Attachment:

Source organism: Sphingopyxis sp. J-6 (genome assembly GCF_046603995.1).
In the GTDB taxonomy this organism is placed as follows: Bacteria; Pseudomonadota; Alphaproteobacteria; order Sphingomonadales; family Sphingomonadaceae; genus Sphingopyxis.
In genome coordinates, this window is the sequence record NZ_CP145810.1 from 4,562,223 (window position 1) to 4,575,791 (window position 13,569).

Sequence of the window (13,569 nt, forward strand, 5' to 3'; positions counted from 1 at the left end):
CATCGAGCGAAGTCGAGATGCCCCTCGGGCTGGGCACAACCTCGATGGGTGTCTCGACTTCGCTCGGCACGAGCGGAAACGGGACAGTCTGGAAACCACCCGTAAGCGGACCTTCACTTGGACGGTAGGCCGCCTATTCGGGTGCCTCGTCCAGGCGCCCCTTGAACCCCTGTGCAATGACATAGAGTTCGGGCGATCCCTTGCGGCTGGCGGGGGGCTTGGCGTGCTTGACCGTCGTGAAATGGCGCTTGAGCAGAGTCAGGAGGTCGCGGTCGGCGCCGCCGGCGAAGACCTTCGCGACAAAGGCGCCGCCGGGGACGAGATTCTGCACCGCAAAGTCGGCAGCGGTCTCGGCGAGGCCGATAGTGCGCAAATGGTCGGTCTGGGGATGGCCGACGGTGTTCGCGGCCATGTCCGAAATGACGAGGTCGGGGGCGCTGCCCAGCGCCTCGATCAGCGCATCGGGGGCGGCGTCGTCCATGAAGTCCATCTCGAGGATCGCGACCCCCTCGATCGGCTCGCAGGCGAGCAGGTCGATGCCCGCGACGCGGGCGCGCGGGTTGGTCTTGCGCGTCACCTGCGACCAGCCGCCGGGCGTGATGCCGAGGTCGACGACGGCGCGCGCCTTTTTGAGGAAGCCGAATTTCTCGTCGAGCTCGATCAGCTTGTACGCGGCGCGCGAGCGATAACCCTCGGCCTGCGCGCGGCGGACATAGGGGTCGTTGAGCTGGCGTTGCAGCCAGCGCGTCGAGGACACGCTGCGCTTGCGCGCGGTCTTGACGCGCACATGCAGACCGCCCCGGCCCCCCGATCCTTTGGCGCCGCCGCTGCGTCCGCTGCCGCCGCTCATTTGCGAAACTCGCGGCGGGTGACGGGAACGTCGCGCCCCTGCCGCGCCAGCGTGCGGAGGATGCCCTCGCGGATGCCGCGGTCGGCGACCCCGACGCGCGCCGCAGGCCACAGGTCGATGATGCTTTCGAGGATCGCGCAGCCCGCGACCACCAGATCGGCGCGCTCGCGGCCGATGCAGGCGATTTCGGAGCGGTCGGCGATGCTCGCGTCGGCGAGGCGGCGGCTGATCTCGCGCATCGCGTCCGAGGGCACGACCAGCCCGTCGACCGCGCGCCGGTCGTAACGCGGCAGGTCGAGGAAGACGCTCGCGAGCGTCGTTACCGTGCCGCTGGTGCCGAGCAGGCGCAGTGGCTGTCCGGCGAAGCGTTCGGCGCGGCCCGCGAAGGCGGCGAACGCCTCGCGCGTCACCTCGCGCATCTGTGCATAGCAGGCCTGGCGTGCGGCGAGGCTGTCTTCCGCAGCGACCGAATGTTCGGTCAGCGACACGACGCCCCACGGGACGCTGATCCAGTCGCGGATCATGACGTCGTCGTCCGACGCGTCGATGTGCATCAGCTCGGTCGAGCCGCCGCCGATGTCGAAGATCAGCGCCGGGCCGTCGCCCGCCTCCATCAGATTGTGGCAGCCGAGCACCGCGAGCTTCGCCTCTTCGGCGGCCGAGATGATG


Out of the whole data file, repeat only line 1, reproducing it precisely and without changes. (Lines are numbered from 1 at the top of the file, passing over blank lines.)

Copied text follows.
Source organism: Sphingopyxis sp. J-6 (genome assembly GCF_046603995.1).